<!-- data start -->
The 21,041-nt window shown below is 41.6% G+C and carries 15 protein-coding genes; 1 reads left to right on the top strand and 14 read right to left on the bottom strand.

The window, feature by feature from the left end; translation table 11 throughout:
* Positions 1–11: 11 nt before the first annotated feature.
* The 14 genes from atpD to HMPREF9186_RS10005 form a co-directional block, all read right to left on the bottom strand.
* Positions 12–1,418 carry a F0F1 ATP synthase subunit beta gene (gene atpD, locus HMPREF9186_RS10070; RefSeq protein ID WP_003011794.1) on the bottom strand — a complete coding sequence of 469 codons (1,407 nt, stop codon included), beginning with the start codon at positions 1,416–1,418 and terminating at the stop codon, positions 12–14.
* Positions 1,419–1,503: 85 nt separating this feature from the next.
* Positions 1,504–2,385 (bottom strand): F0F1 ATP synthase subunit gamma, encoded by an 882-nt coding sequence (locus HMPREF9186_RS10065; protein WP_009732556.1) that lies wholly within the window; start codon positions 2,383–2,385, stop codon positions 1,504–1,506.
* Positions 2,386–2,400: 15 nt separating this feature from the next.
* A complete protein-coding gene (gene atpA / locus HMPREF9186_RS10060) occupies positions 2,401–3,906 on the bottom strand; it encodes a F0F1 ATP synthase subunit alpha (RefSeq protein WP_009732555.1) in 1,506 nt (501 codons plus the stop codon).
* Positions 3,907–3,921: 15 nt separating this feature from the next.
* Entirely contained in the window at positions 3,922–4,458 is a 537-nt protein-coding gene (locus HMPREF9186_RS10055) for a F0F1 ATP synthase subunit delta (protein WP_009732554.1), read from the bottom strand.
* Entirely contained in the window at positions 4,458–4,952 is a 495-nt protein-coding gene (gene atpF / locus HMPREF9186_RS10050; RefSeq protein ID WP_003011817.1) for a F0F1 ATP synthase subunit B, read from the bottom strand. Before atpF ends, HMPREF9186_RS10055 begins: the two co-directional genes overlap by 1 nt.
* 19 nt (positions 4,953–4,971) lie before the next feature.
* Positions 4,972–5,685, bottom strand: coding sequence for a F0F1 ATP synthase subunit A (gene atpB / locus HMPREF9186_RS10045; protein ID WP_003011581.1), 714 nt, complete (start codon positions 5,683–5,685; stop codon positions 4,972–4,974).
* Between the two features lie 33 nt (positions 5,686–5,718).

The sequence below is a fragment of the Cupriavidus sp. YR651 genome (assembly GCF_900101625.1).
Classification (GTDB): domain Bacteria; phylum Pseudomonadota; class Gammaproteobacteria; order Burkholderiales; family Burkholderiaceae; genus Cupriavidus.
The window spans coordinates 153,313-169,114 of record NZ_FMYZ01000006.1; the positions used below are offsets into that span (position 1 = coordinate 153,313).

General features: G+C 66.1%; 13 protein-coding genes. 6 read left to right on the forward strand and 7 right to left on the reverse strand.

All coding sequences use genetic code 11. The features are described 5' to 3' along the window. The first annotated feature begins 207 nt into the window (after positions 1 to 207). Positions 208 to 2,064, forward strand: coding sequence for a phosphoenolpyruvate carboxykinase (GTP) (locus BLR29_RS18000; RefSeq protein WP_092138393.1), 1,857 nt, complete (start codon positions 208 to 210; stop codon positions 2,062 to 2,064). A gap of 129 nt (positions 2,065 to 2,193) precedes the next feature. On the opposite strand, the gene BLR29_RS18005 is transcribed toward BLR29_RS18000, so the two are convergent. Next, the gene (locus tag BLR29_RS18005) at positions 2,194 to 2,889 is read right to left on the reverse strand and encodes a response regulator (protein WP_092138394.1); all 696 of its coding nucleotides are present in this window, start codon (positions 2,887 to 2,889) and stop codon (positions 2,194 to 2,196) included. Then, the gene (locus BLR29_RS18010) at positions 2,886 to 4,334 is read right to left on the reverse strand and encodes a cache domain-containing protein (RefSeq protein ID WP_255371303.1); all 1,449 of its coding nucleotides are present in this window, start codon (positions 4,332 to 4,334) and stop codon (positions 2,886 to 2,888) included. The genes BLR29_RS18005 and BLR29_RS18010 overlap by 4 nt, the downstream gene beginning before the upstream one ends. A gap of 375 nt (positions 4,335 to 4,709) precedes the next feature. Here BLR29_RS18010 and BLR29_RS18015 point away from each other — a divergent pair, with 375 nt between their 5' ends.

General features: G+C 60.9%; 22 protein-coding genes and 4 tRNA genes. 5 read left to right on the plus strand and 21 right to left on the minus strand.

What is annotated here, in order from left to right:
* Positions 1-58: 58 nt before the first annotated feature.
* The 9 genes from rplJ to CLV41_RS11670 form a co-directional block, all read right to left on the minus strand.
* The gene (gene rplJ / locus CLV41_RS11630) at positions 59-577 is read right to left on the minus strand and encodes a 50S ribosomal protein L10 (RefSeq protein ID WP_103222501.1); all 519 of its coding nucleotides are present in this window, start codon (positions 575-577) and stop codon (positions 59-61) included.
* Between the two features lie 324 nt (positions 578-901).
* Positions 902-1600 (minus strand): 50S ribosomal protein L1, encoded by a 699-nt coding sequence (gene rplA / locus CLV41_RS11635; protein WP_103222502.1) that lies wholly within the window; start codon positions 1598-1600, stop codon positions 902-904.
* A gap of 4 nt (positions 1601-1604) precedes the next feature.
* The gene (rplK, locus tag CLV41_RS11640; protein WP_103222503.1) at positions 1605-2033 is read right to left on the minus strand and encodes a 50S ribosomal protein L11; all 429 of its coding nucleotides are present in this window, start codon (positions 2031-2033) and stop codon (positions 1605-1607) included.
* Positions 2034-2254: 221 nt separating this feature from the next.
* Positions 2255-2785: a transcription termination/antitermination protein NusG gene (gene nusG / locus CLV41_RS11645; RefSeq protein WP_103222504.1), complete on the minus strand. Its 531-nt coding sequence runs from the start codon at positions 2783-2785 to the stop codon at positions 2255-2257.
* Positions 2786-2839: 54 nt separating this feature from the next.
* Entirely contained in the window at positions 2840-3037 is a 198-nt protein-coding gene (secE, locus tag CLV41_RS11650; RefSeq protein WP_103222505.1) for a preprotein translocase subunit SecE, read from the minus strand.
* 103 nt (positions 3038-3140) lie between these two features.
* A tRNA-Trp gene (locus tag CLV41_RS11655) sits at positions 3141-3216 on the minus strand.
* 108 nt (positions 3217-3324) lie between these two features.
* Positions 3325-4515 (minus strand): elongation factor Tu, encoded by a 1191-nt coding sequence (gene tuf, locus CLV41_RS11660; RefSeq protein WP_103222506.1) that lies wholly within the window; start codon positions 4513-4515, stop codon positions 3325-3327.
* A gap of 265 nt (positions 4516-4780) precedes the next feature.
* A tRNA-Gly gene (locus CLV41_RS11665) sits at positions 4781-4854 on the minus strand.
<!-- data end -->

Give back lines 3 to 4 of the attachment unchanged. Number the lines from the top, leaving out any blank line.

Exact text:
* Positions 1–11: 11 nt before the first annotated feature.
* The 14 genes from atpD to HMPREF9186_RS10005 form a co-directional block, all read right to left on the bottom strand.